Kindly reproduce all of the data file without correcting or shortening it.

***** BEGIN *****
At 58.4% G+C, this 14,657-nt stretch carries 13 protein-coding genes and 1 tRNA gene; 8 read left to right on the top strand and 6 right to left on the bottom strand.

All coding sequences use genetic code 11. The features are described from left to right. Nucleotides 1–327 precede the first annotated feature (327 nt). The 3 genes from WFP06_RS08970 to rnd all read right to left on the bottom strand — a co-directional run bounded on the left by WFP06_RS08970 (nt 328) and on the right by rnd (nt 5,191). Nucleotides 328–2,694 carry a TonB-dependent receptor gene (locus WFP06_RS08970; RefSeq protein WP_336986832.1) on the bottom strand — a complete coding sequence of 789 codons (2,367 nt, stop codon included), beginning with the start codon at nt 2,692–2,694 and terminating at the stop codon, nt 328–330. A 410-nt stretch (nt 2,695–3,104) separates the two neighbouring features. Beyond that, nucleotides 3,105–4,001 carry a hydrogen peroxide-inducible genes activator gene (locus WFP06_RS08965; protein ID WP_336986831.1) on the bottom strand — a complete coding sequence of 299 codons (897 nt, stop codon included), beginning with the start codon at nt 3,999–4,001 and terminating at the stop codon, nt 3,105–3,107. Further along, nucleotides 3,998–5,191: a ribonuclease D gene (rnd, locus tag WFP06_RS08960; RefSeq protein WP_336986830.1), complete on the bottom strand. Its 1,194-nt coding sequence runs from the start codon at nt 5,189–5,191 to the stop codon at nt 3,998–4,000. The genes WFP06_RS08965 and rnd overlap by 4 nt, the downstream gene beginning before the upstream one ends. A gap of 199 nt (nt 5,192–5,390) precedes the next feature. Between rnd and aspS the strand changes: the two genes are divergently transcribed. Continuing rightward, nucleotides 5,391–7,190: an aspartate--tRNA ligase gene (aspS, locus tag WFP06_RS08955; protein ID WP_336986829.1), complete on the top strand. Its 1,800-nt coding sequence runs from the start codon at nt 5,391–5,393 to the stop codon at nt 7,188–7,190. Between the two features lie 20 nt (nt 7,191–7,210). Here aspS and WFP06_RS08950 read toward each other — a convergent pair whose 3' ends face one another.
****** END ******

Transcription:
At 58.4% G+C, this 14,657-nt stretch carries 13 protein-coding genes and 1 tRNA gene; 8 read left to right on the top strand and 6 right to left on the bottom strand.

All coding sequences use genetic code 11. The features are described from left to right. Nucleotides 1–327 precede the first annotated feature (327 nt). The 3 genes from WFP06_RS08970 to rnd all read right to left on the bottom strand — a co-directional run bounded on the left by WFP06_RS08970 (nt 328) and on the right by rnd (nt 5,191). Nucleotides 328–2,694 carry a TonB-dependent receptor gene (locus WFP06_RS08970; RefSeq protein WP_336986832.1) on the bottom strand — a complete coding sequence of 789 codons (2,367 nt, stop codon included), beginning with the start codon at nt 2,692–2,694 and terminating at the stop codon, nt 328–330. A 410-nt stretch (nt 2,695–3,104) separates the two neighbouring features. Beyond that, nucleotides 3,105–4,001 carry a hydrogen peroxide-inducible genes activator gene (locus WFP06_RS08965; protein ID WP_336986831.1) on the bottom strand — a complete coding sequence of 299 codons (897 nt, stop codon included), beginning with the start codon at nt 3,999–4,001 and terminating at the stop codon, nt 3,105–3,107. Further along, nucleotides 3,998–5,191: a ribonuclease D gene (rnd, locus tag WFP06_RS08960; RefSeq protein WP_336986830.1), complete on the bottom strand. Its 1,194-nt coding sequence runs from the start codon at nt 5,189–5,191 to the stop codon at nt 3,998–4,000. The genes WFP06_RS08965 and rnd overlap by 4 nt, the downstream gene beginning before the upstream one ends. A gap of 199 nt (nt 5,192–5,390) precedes the next feature. Between rnd and aspS the strand changes: the two genes are divergently transcribed. Continuing rightward, nucleotides 5,391–7,190: an aspartate--tRNA ligase gene (aspS, locus tag WFP06_RS08955; protein ID WP_336986829.1), complete on the top strand. Its 1,800-nt coding sequence runs from the start codon at nt 5,391–5,393 to the stop codon at nt 7,188–7,190. Between the two features lie 20 nt (nt 7,191–7,210). Here aspS and WFP06_RS08950 read toward each other — a convergent pair whose 3' ends face one another.